Covering The Spectrum

August 26, 2002
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OK, we know the Spectrum Health and Blue Cross Blue Shield of Michigan spat is a big-time serious thing and has huge ramifications for this town. But does that mean we can’t have a little fun and crack a few jokes at their expense?

Course not.

So our question for today is: Of Spectrum Health CEO RickBreon and Blue Cross Blue Shield West Michigan Vice President DaleRobertson, which one is BudSelig and who is DonaldFehr

We certainly can see both sides to the issue and, as this point, make no judgment on who’s right and who’s wrong. But in pushing this battle, we can’t help but congratulate Spectrum Health on accomplishing something that many people considered impossible: Making some people actually feel sorry for Blue Cross Blue Shield of Michigan.

Now for the serious side.

When you stop and examine all the tangents and fallout from this war, you can’t help but conclude that no matter how it’s settled — and it will get settled eventually, because there is far too much at stake for both sides — there is the potential for any number of results. Here are just a few to consider:

  • Already we’re hearing voices in he community calling for a re-examination of the 1997 consent decree that blessed the Butterworth-Blodgett merger and gave life to Spectrum Health.

  • The Alliance for Health for years has held the view that a duplication of major medical services does no good for anybody; that it only dilutes market share and makes it more expensive to provide that service.

Given Spectrum’s grip on a few key services such as heart surgery and neo-natal care, Dr. JoeSage believes it’s time for the Alliance for Health to re-think that policy and look more kindly on requests from other hospitals when they want to initiate a major clinical service.

Like so many others in Grand Rapids, he worries about people’s ability to access care if they hold a Blues policy and need a procedure that only Spectrum offers locally.

“Do we have to take a totally new position?” said Sage, a surgeon at Metropolitan Hospital and a director at the Alliance for Health. “These patients will have a greatly difficult time in getting those services because of cost.”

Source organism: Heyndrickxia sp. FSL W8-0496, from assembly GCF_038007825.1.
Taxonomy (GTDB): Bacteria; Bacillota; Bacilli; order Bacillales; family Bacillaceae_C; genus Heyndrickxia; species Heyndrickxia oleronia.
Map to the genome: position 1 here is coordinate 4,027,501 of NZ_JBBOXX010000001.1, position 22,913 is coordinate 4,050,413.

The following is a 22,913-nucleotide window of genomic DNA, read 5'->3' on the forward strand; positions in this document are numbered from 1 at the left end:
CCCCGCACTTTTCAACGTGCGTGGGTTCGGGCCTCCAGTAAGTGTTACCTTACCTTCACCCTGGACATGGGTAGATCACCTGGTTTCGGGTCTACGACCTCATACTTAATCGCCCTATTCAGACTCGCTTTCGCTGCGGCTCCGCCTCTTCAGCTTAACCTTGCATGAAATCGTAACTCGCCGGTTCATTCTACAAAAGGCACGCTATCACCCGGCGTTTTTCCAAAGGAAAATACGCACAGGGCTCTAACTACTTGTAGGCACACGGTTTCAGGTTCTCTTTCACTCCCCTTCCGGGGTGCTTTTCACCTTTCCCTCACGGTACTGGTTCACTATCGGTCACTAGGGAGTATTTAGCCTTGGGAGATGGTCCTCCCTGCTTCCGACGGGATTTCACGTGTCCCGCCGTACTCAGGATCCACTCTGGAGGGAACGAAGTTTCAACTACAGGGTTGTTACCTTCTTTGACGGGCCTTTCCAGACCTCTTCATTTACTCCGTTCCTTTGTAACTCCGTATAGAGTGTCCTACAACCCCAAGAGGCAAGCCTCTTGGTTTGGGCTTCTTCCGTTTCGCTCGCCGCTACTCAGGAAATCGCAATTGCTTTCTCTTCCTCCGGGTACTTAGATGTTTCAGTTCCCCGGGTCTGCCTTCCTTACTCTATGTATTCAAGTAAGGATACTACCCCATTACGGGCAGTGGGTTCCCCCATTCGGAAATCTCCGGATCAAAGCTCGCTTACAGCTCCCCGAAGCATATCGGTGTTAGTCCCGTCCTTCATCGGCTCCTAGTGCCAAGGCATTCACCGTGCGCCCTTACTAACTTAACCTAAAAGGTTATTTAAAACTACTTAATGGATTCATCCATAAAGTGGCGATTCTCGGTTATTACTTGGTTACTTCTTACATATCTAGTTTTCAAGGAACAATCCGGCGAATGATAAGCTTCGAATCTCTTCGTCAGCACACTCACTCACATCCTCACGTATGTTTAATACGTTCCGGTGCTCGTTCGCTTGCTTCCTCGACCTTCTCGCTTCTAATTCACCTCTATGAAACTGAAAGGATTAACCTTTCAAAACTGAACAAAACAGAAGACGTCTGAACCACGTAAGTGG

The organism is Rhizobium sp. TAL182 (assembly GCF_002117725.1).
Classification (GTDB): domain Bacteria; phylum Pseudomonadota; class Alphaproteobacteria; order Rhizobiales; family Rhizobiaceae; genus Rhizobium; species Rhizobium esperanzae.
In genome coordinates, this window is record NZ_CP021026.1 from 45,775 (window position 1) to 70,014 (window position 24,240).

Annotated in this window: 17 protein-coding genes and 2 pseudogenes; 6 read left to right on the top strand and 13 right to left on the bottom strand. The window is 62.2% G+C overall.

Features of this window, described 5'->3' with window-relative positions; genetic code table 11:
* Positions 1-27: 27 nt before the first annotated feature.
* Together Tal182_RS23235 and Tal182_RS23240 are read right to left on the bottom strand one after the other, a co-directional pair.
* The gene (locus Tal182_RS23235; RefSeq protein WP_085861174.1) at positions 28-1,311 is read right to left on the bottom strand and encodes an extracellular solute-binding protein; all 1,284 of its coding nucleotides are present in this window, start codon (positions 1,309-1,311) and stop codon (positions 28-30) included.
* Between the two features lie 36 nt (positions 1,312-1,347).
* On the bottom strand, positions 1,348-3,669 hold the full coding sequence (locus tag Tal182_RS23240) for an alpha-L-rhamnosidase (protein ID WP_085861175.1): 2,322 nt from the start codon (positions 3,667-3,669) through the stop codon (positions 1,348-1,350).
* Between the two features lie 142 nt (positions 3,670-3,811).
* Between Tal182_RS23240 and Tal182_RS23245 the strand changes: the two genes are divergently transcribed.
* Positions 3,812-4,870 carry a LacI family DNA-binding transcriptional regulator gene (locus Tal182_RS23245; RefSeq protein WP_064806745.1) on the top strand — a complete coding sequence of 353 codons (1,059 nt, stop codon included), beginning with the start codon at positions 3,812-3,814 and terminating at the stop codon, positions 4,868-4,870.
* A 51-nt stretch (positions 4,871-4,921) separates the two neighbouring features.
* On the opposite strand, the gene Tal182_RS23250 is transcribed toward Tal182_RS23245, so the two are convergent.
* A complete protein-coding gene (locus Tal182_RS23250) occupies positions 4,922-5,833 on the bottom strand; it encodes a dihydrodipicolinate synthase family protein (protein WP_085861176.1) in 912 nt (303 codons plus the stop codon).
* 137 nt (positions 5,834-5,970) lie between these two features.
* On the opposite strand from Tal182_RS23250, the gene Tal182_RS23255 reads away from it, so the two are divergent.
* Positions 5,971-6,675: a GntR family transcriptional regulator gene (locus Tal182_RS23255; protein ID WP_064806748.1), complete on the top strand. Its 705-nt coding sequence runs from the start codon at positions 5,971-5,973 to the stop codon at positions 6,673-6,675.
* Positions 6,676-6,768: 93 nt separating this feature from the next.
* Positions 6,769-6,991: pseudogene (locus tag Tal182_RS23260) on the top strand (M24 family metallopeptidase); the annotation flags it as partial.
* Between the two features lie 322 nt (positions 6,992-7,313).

• And on Metro Hospital, is CEO MikeFaas counting his blessings because of all this? Has Spectrum just handed Metro the single biggest argument it can make in its upcoming case for a certificate of need to build a new hospital in Wyoming and make Metro a stronger, more viable competitor in the local health care market?

Rest assured there isn’t a hospital CEO in West Michigan, or all over the state for that matter, who isn’t rooting for a big Spectrum victory in its quest for increased reimbursement rates from the Blues.

Yet at the same time, they will gladly do everything they can to exploit the situation and bring additional business through their doors. Bottom line: Other hospital across West Michigan are putting their battle plans in motion to take in the patients who will likely avoid Spectrum if Spectrum carries through and de-participates in the Blues’ health plans.

No matter how this one ends, it is sure to test long-time business relations and surely lead to the creation of new ones.

  • Want further proof of Spectrum’s clout in certain areas? One of the world’s top heart surgeons is visiting Spectrum today and tomorrow to discuss with local physicians the latest in heart research. Sir Magdi Yacoub of Great Britain, the man who performed RichardDeVos’ heart transplant in 1997, also will be exploring shared research opportunities with the Spectrum Heart Health Center.

  • The Operations Committee of the Convention and Arena Authority got a bit closer to deciding who will drive the Michigan International Auto Show in 2004.

Richard Wendt, a partner at Dickinson Wright and legal counsel for the CAA, told committee members last week that they have the right to choose who produces the show, and that claims of antitrust practices and breach of contract assertions being thrown about by the two parties are not their concern.

“There is no question in my mind that this matter falls into your lap,” said Wendt.

“It’s our conclusion that you don’t have any legal liability one way or another,” he added.

The disagreement over who should produce the show is between Showspan Inc. and the Grand Rapids New Car Dealers Association. Showspan has produced the annual event since it began in 1999, while the dealers have organized and promoted it over the same time. But the two had a falling out following the last show held in February at the Grand Center.

The dealers have complained that Showspan hasn’t given them the financial information that is required in their contract, while Showspan has accused the association of trying to undermine the 2004 show. Both sides presented their case before the committee in June.

Operations Committee Chairman LewChamberlin said the next step was to have SMG, the firm that manages the Grand Center, look into the matter.

SMG General Manager RichMacKeigan said he would talk with management at other SMG venues and at company headquarters in Philadelphia to learn if an issue like this has happened in other buildings and, if so, how each was handled.

Board member JosephTomaselli suggested that whichever group was more likely to produce the better event, provide the best revenue stream and be able to repeat that performance should get the nod to produce the show.

The dealers and Showspan are working together on the 2003 show, the final year of the current contract. But the dealers association has already signed with another producer for the 2004 show.  

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